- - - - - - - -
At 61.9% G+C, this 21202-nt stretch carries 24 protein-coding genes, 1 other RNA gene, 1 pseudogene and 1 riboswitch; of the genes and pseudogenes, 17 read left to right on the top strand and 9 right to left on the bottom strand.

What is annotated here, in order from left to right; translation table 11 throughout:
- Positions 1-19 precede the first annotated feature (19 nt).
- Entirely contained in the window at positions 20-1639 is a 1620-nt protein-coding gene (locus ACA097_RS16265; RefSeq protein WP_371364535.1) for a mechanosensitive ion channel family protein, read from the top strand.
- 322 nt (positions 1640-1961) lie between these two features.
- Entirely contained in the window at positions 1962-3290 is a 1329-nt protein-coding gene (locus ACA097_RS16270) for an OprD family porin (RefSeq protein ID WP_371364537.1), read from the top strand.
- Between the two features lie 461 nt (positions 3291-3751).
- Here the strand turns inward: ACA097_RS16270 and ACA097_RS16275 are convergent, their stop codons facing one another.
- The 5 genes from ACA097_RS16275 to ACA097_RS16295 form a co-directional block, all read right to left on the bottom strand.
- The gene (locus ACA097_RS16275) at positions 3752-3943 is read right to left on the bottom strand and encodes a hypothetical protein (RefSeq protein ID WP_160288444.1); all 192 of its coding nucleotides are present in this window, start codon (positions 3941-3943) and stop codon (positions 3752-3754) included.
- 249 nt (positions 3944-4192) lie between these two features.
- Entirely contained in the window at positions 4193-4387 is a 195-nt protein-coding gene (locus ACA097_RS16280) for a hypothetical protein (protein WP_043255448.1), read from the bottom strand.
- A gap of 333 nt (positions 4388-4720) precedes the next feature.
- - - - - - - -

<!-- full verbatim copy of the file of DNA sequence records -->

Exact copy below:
At 61.9% G+C, this 21202-nt stretch carries 24 protein-coding genes, 1 other RNA gene, 1 pseudogene and 1 riboswitch; of the genes and pseudogenes, 17 read left to right on the top strand and 9 right to left on the bottom strand.

What is annotated here, in order from left to right; translation table 11 throughout:
- Positions 1-19 precede the first annotated feature (19 nt).
- Entirely contained in the window at positions 20-1639 is a 1620-nt protein-coding gene (locus ACA097_RS16265; RefSeq protein WP_371364535.1) for a mechanosensitive ion channel family protein, read from the top strand.
- 322 nt (positions 1640-1961) lie between these two features.
- Entirely contained in the window at positions 1962-3290 is a 1329-nt protein-coding gene (locus ACA097_RS16270) for an OprD family porin (RefSeq protein ID WP_371364537.1), read from the top strand.
- Between the two features lie 461 nt (positions 3291-3751).
- Here the strand turns inward: ACA097_RS16270 and ACA097_RS16275 are convergent, their stop codons facing one another.
- The 5 genes from ACA097_RS16275 to ACA097_RS16295 form a co-directional block, all read right to left on the bottom strand.
- The gene (locus ACA097_RS16275) at positions 3752-3943 is read right to left on the bottom strand and encodes a hypothetical protein (RefSeq protein ID WP_160288444.1); all 192 of its coding nucleotides are present in this window, start codon (positions 3941-3943) and stop codon (positions 3752-3754) included.
- 249 nt (positions 3944-4192) lie between these two features.
- Entirely contained in the window at positions 4193-4387 is a 195-nt protein-coding gene (locus ACA097_RS16280) for a hypothetical protein (protein WP_043255448.1), read from the bottom strand.
- A gap of 333 nt (positions 4388-4720) precedes the next feature.